The Bittersweet Truth

When it comes to holiday decorations, what could be better than an organic woody wreath brimming with red and yellow/orange fruits, right? Well, if you’re using Oriental bittersweet (Celastrus orbiculatus), then your decorations could have lasting, not-so-jolly impacts. Keep reading to find out why…

Oriental Bittersweet. Photo by Tom Lautzenheiser

This invasive, non-native vine invades fields, field edges, and forests, forming dense mats that smother or strangle native trees and shrubs. Once it takes root, it’s hard to control. Many of our sanctuaries are in a constant battle with Oriental bittersweet, using mowing, hand-pulling or lopping, or herbicide to protect habitat threatened by bittersweet overgrowth.

Leslie J. Mehrhoff, University of Connecticut,

Do not buy bittersweet! Leslie J. Mehrhoff, University of Connecticut,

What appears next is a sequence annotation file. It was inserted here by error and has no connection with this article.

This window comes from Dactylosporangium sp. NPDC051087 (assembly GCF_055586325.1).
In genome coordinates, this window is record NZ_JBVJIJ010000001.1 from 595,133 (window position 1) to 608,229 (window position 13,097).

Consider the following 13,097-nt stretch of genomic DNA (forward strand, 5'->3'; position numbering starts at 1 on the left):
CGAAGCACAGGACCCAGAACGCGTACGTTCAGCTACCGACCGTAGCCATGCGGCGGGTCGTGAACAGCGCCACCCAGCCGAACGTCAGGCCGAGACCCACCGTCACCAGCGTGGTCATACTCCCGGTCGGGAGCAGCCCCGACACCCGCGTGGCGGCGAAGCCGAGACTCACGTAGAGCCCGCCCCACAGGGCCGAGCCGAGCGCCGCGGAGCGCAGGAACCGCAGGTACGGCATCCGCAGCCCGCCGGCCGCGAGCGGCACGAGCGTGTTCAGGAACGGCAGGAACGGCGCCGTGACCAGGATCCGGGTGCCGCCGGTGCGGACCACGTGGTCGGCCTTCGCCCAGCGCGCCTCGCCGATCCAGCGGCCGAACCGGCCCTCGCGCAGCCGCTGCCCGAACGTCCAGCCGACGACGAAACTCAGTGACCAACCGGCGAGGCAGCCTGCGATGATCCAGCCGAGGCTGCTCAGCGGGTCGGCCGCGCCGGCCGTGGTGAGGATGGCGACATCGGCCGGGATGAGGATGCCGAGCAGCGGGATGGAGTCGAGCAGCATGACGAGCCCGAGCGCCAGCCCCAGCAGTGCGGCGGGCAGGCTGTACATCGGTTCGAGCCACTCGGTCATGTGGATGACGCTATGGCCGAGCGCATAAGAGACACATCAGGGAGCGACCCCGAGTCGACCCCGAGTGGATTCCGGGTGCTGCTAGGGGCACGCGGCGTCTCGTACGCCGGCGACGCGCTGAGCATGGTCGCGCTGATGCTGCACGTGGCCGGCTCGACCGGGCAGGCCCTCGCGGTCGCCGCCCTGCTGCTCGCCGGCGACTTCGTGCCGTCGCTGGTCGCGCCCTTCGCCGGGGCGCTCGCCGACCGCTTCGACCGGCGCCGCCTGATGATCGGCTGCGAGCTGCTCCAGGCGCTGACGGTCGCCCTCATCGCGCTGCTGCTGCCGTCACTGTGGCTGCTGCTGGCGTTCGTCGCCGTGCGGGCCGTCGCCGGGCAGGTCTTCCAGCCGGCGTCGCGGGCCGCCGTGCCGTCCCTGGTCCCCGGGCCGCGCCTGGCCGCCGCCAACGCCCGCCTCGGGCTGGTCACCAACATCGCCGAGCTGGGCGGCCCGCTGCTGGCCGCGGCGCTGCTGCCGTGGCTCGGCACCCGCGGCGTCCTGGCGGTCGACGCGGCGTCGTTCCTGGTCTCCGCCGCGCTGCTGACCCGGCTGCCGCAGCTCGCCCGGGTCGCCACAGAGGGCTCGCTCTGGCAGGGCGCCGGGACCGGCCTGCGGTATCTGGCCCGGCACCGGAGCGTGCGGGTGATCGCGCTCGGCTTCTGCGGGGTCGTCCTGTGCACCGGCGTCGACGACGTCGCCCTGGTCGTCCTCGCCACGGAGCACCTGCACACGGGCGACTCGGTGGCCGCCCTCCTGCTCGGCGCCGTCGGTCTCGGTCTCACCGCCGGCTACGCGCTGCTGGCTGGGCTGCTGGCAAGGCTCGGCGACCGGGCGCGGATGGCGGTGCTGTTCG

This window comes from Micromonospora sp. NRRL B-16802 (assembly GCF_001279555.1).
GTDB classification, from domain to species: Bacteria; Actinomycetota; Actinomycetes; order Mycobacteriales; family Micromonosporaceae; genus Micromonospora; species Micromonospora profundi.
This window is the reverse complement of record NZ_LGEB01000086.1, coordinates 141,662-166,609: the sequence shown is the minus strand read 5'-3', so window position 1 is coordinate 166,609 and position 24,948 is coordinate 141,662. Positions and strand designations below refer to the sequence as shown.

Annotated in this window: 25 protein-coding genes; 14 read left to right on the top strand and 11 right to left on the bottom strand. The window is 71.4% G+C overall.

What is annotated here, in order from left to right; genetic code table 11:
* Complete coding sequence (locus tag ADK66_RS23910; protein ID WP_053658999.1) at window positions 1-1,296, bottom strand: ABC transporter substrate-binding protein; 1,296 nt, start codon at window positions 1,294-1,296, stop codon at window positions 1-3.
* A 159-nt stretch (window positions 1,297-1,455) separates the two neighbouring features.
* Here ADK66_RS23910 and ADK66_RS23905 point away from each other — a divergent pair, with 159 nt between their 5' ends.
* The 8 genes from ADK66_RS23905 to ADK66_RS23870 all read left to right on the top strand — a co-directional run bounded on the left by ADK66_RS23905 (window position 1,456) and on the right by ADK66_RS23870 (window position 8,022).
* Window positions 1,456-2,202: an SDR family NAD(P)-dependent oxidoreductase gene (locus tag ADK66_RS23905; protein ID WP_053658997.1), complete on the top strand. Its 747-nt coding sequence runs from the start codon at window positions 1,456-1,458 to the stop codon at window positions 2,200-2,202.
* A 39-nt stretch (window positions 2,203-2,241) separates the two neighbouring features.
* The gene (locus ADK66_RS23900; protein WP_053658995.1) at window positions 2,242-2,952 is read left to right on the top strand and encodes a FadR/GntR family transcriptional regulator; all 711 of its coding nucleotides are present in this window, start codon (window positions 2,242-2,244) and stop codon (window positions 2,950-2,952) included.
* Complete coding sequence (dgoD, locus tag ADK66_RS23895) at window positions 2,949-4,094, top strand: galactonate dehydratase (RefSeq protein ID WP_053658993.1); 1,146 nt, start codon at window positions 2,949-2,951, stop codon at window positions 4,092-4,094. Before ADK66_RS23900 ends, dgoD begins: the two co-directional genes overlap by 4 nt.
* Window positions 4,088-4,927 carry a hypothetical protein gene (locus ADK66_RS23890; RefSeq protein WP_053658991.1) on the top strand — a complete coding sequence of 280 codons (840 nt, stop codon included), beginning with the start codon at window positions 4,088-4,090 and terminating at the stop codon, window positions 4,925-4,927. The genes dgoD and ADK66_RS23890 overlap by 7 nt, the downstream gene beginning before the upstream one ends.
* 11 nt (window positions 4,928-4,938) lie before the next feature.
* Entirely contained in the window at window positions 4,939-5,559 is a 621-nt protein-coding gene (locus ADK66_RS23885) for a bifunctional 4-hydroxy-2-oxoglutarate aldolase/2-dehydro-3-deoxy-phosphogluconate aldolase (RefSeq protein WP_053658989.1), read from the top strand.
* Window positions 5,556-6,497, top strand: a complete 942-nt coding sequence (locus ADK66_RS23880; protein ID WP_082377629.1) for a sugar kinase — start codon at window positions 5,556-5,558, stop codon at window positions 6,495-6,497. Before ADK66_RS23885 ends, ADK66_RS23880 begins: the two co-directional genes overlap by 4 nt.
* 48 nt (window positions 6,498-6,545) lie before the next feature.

If you’re thinking “how harmful can a little clipping be?” all it takes is one bird to carry off one berry, or a seedling sprouting from your post-holiday compost pile, to set off the problem. Vines can grow up to 12 feet per year, overwhelming herbaceous plants and shrubs within a few years following establishment. Bittersweet can also resprout vigorously if cut but not killed.

Along with other invasive plants, the state banned the importation, propagation, and sale of Oriental bittersweet in Massachusetts in 2005.

So, why not head off future headaches, and choose an alternative? Winterberry (Ilex verticillata) is a native plant with attractive red berries that can be used as a highlight on any wreath and is generally available as sprigs from your local nursery or florist shop. Or go the faux route and reuse one year after year.

This entry was posted in Nature Notes on by .

About Hillary T.

Where: Mass Audubon Headquarters, Lincoln Who: Massachusetts transplant by way of Florida and New York. Raising two young girls, who she hopes will be budding naturalists Favorite part of the job: Learning something new every day from some of the smartest and most enthusiastic groups of people

5 thoughts on “The Bittersweet Truth

  1. Donna o.

    This year when purchasing winterberry holly, ilex verticallata, local sellers only had a variety that was a hybrid bred for larger berries. Had to travel to find a pure native plant.


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